Malaysia's Election-Surveying the Aftermath
Well, well, well, who would have thought it? Not in my wildest dreams that is for sure. Lots of thoughts are swirling in my mind, stopping me from doing any work, so I thought I better get some off my chest (or mind as it may be).
1. Is this the start of a genuine opposition at a national level?
Not since the Barisan Sosialis has there been a concerted national level opposition, and even then it did not include the depth and breadth of this one. But is it sustainable? In a sense, yes, because Pandora's Box has been unleashed. A psychological barrier (the 2/3rds majority and fall of key states) has been breached. As well. PKR has successfully established itself as a bulwark between PAS and DAP, a conundrum for the opposition since the days of Semangat 46. But perhaps more importantly, the opposition now has the resources of state across the western coast of Peninsular Malaysia, including the rich, educated and industrialised states of Selangor, Perak and Penang. State authority can act as a bulwark against the federal government, as PAS in Kelantan and PBS in Sabah showed. PAS has yet to be defeated since re-attaining power, and contrary to historical revisionism, PBS never lost to the BN in all the elections between 1985-94, and were undone only by the katak phenomenon.
2. Can the opposition govern effectively in their states?
Ultimately, this issue will decide if the first issue occurs. I am optimistic, if only because the opposition is well aware of their golden opportunity. As well, they have, in their desperation to being elected, gone to the masses as never before via the internet no less, and hence are going to be held to account by the people. If they fail, the people will probably despondently return to the devil they already know. PKR is essential in this process, being the bulwark of DAP-PAS antagonisms. Realpolitik has already set in, which is no bad thing in itself in establishing themselves. As I understand it, the Menteri Besar of Selangor will be a Malay, while the PAS Menteri Besar of Kedah has stated that while they will look at Kelantan, they will chart their own course. In the former DAP is being sensible, and in the latter PAS is being realistic. All of PKR, DAP and PAS understand full-well that they require each other's support base.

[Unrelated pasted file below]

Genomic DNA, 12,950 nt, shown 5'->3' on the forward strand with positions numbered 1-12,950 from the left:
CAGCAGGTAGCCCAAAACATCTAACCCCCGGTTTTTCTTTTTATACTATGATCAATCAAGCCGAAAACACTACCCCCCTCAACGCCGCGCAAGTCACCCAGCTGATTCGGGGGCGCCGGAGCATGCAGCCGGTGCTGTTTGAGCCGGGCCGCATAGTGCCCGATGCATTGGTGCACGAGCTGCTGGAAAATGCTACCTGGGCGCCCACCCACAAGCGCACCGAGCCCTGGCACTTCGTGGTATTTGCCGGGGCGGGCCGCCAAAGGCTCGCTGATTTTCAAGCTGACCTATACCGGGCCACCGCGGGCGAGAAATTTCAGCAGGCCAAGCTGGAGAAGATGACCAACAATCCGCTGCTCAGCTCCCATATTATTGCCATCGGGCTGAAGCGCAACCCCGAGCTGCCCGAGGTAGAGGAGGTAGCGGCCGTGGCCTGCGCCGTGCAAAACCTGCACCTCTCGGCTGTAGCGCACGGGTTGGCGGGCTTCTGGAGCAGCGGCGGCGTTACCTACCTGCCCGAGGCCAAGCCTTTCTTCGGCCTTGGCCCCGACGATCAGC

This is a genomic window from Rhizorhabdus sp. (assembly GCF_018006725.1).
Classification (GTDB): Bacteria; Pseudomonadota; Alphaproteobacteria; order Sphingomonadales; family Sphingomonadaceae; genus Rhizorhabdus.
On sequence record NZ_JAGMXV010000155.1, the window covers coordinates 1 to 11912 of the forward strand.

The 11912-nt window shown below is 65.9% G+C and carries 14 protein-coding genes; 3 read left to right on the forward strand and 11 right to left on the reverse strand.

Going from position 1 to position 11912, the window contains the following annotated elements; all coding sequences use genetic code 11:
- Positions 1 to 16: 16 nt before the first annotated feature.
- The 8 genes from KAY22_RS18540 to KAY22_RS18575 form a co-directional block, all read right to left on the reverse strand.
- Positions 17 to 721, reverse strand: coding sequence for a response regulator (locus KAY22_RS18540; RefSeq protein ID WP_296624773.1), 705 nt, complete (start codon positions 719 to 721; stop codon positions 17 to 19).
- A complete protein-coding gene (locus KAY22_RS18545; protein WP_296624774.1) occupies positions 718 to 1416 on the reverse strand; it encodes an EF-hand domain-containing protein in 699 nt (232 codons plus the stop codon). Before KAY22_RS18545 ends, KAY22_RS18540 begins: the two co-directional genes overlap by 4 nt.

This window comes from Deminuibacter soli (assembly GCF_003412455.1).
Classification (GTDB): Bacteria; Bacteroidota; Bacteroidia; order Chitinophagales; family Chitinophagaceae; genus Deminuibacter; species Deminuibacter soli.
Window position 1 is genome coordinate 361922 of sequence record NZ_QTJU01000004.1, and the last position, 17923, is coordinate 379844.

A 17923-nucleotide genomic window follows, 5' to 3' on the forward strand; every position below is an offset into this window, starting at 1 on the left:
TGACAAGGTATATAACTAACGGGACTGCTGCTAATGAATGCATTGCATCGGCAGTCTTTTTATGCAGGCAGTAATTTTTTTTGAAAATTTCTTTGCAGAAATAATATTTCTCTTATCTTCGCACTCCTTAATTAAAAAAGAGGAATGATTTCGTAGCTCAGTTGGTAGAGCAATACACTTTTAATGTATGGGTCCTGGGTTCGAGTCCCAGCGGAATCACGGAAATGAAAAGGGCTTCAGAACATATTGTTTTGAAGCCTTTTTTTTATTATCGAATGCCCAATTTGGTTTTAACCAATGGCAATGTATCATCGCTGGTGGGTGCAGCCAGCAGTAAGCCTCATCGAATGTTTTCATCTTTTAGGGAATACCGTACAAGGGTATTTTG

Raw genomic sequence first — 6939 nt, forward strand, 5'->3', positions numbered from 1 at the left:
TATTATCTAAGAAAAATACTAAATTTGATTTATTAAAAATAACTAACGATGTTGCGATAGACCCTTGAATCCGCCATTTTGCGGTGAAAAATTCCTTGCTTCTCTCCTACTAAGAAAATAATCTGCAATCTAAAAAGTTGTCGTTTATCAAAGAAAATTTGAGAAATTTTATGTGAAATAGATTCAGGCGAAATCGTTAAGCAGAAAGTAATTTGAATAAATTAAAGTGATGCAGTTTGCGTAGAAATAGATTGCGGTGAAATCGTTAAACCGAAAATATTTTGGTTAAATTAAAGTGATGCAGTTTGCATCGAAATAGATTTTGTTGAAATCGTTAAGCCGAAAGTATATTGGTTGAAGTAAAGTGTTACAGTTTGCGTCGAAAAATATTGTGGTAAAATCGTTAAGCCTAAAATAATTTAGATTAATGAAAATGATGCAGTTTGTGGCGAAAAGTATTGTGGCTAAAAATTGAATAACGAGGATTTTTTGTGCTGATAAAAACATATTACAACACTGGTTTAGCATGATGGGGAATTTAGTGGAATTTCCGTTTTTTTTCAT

3. What will UMNO do?
For one thing let's not forget who won the election. It only seems like a defeat, but will become one if they don't shake themselves off the ground. Parallels with India and Japan are striking-in both cases the Congress and LDP ruled unchallenged for a long time, then grew complacent and the opposition made headway-in both cases both parties did not respond well and eventually lost office. However, a combination of re-generation and failure of the new governments have brought tham back into power. Which way UMNO goes depends on how they respond. In this sense, if Badawi remains PM only till the next UMNO election, the change and regeneration may well be orderly-otherwise there will be political bloodshed. In any case, I have always found UMNO a pragmatic organisation-watch them backtrack from their increasingly extreme form of Malay nationalism (Hishamuddin-put that keris down, my man!)
4. What will MCA and MIC do?
God knows-but their policy of acquiescense of UMNO's Malay nationalist agenda has cost them dear. MIC for one, seems doomed, if only because Samy Vellu's dictatorial regime destroyed the party's dynamics to serve his whims and fancies. MCA is a good welfare organisation-perhaps it should become an NGO!
5. Will Sabah & Sarawak finally get their due?
The dynamics of politics in East M'sia is vastly different than on the peninsular, and I won't go into it here but years of imperialism forced upon Sabah in particular by federal authorities can now be halted-KL needs us, but will our politicians have the guts to demand power? I find the Sarawak politicians very savvy-my problem lies with the decision makers in Sabah BN-will they have the guts to fight for our rights and re-introduce the 20 Points? I doubt it.
6. Is this the first election in the world to be decided by the internet?
There will be many Ph.Ds written on this topic, and Malaysia will, in many cases, be a case study. The opposition swooped on this media like never before, and totally outmanouvred the government; ironic when one considers how the government championed the internet. Careful what you wish for boys!